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Bioengineered Microbe to Convert, Recycle Biofuel Waste

Miscanthus (Oak Ridge National Lab)

Miscanthus (Oak Ridge National Lab)

Plant biologists at Texas A&M AgriLife Research in College Station are creating a bioengineered microbe to convert the waste from biofuel production into more biofuel. The project led by plant pathologist Joshua Yuan is funded by a $2.4 million grant from the U.S. Department of Energy.

Yuan and colleagues at AgriLife are developing a genetically engineered microorganism that breaks down the lignin left over from processing of cellulosic biofuel feedstocks, such as switchgrass or miscanthus. Lignin remains after the sugar, or cellulose, in a plant has been converted into ethanol. International Lignin Institute estimates 40 to 50 million tons of lignin are produced worldwide as products each year.

Biofuel referies account for about 60 percent of the excess lignin. One of the reasons for the accumulation of waste lignin is its difficulty in processing and disposal. “It’s resistant to degradation and very strong,” says Yuan. “It can be burned, but there is so much that burning all of it would create an environmental hazard.”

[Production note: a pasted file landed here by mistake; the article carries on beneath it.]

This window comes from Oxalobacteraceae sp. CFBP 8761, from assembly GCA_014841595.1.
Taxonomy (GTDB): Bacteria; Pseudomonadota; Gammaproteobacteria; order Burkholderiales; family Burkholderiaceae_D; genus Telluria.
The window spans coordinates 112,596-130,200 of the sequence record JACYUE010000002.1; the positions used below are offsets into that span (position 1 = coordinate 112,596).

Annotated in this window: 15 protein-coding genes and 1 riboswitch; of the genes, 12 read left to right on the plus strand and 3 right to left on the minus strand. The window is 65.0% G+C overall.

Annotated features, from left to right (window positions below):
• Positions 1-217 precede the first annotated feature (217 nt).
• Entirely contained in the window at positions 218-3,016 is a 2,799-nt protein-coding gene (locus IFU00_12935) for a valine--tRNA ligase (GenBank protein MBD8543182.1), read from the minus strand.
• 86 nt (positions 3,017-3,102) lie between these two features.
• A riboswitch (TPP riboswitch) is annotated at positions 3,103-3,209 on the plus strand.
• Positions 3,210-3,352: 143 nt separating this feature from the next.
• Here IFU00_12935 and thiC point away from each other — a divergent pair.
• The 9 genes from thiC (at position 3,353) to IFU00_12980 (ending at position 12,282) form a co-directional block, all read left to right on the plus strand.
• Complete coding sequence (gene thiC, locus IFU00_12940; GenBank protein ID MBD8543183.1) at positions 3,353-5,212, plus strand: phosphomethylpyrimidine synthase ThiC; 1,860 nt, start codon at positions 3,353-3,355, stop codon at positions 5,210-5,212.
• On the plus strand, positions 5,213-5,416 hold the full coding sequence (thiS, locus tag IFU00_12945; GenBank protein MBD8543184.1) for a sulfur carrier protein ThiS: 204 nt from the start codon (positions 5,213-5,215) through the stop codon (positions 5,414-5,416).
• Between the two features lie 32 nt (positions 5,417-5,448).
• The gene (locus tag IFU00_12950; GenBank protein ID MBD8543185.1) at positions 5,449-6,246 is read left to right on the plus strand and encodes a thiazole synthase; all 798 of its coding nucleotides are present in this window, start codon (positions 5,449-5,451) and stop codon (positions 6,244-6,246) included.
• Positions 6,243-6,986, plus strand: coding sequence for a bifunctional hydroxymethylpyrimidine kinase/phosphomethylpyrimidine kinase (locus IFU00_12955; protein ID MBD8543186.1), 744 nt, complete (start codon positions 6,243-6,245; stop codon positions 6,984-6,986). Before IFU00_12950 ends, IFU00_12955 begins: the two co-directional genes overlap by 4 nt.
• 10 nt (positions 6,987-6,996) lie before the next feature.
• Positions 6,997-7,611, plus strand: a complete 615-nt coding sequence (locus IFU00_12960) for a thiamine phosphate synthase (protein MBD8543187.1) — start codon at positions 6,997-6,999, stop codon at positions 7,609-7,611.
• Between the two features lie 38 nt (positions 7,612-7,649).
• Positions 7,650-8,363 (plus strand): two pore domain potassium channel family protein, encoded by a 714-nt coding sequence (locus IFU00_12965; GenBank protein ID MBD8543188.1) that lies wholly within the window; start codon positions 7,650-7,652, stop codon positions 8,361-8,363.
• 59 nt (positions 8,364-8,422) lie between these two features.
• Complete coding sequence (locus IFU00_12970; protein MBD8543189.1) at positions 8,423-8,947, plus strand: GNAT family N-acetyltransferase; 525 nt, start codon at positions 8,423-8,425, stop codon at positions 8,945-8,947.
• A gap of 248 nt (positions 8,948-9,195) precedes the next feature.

These properties call for the AgriLife researchers to engineer a new biological process to deal with the excess lignin from biofuels. In their work so far, Yuan and colleagues identified the Rhodococcus bacteria, as a potential starting point for this engineered microorganism. Various Rhodococcus strains are already in use for metabolizing hydrocarbons, such as petroleum and its derivatives, for industrial processes and environmental clean-ups.

In their research, Yuan’s team will aim for developing an engineered form of Rhodococcus, a largely benign bacteria, to turn lignin into lipids, a type of fat, which can be used to produce biodiesel. Yuan says the project is expected to result in a process for converting at least 40 percent of excess lignin.

“The conversion will allow more complete use of carbon in biomass and result in the mitigation of more than 20 million tons of carbon dioxide,” notes Yuan. “It will also provide another major type of feedstock for biodiesel production, potentially contributing about 10 percent of the total advanced biofuel production.” Yuan adds that the process could, in addition, simplify waste treatment and help make biofuel refineries more profitable.

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